Overall, I would say I am really happy with sbt. I think it's the best build tool available for the JVM; if I was for some reason to start a Java project, I would probably write its build in sbt.
I like the way that settings work and that you can explore their interdependencies so well with
inspect. It's nice that you can just guess at scoping, and get compiler or setting-solver errors if you screwed it up. Where
show failed, I've found it easy enough to browse
Defaults.scala to figure out how things are being computed and where the correct place to insert a customization is.
It's also wonderful that so many things are type-checked, and if not that caught by the setting interdependency solver. Having to wait until you're trying to release to get basic errors that could have been caught with types is really annoying; sbt heads that off pretty well. It also makes it even faster to do exotic things, since you don't even have to run any builds to catch most errors. I don't really have any strong feelings about DSL versus regular Scala source; they are both fine to me.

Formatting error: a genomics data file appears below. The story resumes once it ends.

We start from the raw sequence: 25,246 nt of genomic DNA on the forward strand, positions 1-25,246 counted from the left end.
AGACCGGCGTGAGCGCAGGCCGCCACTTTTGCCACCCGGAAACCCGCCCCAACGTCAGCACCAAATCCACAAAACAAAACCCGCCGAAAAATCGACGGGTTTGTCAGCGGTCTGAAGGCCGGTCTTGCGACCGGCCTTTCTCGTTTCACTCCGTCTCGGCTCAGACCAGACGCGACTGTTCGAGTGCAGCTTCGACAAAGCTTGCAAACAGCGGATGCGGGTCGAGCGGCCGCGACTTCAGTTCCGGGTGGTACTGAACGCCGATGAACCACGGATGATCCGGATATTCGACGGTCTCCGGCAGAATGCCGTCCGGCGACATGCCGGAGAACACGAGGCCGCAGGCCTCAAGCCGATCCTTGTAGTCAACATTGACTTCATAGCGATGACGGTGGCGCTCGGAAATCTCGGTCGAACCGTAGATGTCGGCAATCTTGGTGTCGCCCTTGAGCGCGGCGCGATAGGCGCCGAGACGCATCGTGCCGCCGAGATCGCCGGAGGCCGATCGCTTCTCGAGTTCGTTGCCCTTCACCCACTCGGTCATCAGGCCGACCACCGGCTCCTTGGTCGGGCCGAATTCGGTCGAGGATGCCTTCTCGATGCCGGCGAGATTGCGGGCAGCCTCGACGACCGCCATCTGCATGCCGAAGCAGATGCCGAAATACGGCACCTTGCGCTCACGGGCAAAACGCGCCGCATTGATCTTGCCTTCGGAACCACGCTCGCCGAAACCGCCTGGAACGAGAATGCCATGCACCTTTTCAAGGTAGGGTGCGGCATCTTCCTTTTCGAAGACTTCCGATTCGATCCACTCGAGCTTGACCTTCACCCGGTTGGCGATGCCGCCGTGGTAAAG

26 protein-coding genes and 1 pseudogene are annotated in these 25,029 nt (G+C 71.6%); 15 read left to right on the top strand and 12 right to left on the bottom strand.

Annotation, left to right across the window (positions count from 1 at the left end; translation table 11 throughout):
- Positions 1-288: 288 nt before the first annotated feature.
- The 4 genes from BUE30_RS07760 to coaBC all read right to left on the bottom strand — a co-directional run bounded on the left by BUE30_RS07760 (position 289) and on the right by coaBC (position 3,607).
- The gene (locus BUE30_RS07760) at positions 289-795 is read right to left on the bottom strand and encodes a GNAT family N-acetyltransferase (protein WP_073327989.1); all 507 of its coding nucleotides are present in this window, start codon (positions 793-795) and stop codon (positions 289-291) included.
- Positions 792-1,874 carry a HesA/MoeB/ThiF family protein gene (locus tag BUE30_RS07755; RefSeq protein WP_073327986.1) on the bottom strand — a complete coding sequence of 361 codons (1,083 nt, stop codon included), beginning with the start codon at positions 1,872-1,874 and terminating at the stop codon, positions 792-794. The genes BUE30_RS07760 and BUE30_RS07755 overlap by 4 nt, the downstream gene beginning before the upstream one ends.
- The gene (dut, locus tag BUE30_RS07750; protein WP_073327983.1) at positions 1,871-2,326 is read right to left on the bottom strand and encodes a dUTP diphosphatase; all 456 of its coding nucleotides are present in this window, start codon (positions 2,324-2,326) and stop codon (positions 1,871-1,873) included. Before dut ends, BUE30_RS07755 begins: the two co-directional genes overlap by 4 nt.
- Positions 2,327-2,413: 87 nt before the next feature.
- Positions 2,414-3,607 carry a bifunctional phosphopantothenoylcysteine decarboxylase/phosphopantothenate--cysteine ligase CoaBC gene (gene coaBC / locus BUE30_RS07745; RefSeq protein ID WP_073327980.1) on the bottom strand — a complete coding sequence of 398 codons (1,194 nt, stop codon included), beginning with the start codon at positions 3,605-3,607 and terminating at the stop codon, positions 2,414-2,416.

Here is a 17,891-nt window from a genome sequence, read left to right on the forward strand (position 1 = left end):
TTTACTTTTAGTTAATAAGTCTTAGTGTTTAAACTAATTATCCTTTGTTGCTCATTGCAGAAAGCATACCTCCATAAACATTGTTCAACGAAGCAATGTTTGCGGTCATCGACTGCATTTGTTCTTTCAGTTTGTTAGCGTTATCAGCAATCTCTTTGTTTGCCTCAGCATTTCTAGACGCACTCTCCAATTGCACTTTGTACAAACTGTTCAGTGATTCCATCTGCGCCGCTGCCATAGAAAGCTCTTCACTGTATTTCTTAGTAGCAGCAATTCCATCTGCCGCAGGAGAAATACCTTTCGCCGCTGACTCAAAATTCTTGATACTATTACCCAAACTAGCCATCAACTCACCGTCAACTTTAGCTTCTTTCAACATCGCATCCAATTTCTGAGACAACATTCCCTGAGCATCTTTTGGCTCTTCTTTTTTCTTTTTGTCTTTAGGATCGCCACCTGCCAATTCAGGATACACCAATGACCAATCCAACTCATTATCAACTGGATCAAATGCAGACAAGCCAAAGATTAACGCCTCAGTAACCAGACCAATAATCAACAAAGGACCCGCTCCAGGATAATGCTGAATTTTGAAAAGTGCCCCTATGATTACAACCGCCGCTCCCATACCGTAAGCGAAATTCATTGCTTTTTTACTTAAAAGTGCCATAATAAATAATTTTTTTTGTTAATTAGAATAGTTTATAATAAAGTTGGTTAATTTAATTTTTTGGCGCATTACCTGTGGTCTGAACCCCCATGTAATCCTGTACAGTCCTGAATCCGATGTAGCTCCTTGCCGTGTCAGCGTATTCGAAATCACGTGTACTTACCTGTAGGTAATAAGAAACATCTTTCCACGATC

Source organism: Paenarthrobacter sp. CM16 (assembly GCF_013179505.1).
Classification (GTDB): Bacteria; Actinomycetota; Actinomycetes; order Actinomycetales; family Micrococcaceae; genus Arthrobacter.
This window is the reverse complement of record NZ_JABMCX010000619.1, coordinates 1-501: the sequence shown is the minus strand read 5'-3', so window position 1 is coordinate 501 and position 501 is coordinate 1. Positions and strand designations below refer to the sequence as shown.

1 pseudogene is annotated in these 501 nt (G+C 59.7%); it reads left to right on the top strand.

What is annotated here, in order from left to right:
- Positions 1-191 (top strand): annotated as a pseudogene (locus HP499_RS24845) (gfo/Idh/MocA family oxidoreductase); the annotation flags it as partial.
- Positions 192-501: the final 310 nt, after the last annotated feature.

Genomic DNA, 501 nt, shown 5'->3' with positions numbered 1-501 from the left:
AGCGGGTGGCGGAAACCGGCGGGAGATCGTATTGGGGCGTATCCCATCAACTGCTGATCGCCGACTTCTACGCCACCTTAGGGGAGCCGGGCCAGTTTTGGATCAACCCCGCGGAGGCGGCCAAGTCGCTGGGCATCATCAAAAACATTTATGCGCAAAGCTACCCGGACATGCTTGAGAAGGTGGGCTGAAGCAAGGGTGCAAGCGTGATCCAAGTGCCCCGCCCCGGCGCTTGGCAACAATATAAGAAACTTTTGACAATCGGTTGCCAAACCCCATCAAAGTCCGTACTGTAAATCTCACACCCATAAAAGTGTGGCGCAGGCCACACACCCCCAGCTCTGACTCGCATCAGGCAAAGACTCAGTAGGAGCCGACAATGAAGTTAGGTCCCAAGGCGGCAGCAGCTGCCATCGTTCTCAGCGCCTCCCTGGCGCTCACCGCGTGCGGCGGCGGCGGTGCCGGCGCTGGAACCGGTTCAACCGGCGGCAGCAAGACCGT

I also had a pretty easy time working out how to publish to Sonatype, and doing so, just following the manual. This was back before
sbt-sonatype existed, even, so it is probably easier now. Maybe not having trouble with this makes me an outlier.
In particular, we would like to listen to your ideas and suggestions to improve the build tool. How could we make sbt easier for your day-to-day job? What current interactions with the tool you would like to see optimized?
My only real ask would be a built-in version of sbt-adhoc-subprojects-plugin's core feature that actually worked with normal projects. Being able to treat whole other projects as subprojects is really nice; I used it all the time with Leiningen when I used Clojure. My hacky plugin is not nearly good enough for real library sbt builds, though.
My experience may be atypical, however. Maybe most users do not care about patching libraries while working downstream.